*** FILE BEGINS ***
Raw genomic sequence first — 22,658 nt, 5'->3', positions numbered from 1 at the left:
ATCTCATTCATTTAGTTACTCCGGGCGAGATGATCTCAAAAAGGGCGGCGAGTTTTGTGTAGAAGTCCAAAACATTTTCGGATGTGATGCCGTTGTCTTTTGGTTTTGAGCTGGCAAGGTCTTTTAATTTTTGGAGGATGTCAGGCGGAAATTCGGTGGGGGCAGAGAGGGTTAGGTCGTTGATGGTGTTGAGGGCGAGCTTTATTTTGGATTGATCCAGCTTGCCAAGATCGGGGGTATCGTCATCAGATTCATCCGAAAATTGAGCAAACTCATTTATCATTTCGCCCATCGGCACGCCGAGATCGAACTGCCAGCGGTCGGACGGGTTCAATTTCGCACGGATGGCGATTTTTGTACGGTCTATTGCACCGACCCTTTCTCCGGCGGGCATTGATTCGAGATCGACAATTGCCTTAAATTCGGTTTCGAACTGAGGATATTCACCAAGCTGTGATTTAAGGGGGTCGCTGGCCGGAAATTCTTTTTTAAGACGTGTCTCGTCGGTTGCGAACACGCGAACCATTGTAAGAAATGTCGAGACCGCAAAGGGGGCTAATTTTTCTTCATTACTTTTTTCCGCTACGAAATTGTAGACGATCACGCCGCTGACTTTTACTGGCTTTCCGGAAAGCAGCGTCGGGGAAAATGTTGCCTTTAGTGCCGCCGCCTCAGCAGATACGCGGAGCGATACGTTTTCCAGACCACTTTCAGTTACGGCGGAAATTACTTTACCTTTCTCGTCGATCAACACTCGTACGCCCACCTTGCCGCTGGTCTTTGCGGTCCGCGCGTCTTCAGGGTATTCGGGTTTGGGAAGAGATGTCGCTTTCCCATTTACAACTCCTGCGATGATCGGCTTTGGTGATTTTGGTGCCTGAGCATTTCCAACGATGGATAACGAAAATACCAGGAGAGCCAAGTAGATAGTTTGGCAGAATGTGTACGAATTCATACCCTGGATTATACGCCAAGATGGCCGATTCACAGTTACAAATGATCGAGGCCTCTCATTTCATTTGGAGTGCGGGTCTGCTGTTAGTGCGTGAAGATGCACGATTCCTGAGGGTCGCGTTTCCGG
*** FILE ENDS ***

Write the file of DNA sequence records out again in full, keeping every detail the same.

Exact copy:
Raw genomic sequence first — 22,658 nt, 5'->3', positions numbered from 1 at the left:
ATCTCATTCATTTAGTTACTCCGGGCGAGATGATCTCAAAAAGGGCGGCGAGTTTTGTGTAGAAGTCCAAAACATTTTCGGATGTGATGCCGTTGTCTTTTGGTTTTGAGCTGGCAAGGTCTTTTAATTTTTGGAGGATGTCAGGCGGAAATTCGGTGGGGGCAGAGAGGGTTAGGTCGTTGATGGTGTTGAGGGCGAGCTTTATTTTGGATTGATCCAGCTTGCCAAGATCGGGGGTATCGTCATCAGATTCATCCGAAAATTGAGCAAACTCATTTATCATTTCGCCCATCGGCACGCCGAGATCGAACTGCCAGCGGTCGGACGGGTTCAATTTCGCACGGATGGCGATTTTTGTACGGTCTATTGCACCGACCCTTTCTCCGGCGGGCATTGATTCGAGATCGACAATTGCCTTAAATTCGGTTTCGAACTGAGGATATTCACCAAGCTGTGATTTAAGGGGGTCGCTGGCCGGAAATTCTTTTTTAAGACGTGTCTCGTCGGTTGCGAACACGCGAACCATTGTAAGAAATGTCGAGACCGCAAAGGGGGCTAATTTTTCTTCATTACTTTTTTCCGCTACGAAATTGTAGACGATCACGCCGCTGACTTTTACTGGCTTTCCGGAAAGCAGCGTCGGGGAAAATGTTGCCTTTAGTGCCGCCGCCTCAGCAGATACGCGGAGCGATACGTTTTCCAGACCACTTTCAGTTACGGCGGAAATTACTTTACCTTTCTCGTCGATCAACACTCGTACGCCCACCTTGCCGCTGGTCTTTGCGGTCCGCGCGTCTTCAGGGTATTCGGGTTTGGGAAGAGATGTCGCTTTCCCATTTACAACTCCTGCGATGATCGGCTTTGGTGATTTTGGTGCCTGAGCATTTCCAACGATGGATAACGAAAATACCAGGAGAGCCAAGTAGATAGTTTGGCAGAATGTGTACGAATTCATACCCTGGATTATACGCCAAGATGGCCGATTCACAGTTACAAATGATCGAGGCCTCTCATTTCATTTGGAGTGCGGGTCTGCTGTTAGTGCGTGAAGATGCACGATTCCTGAGGGTCGCGTTTCCGG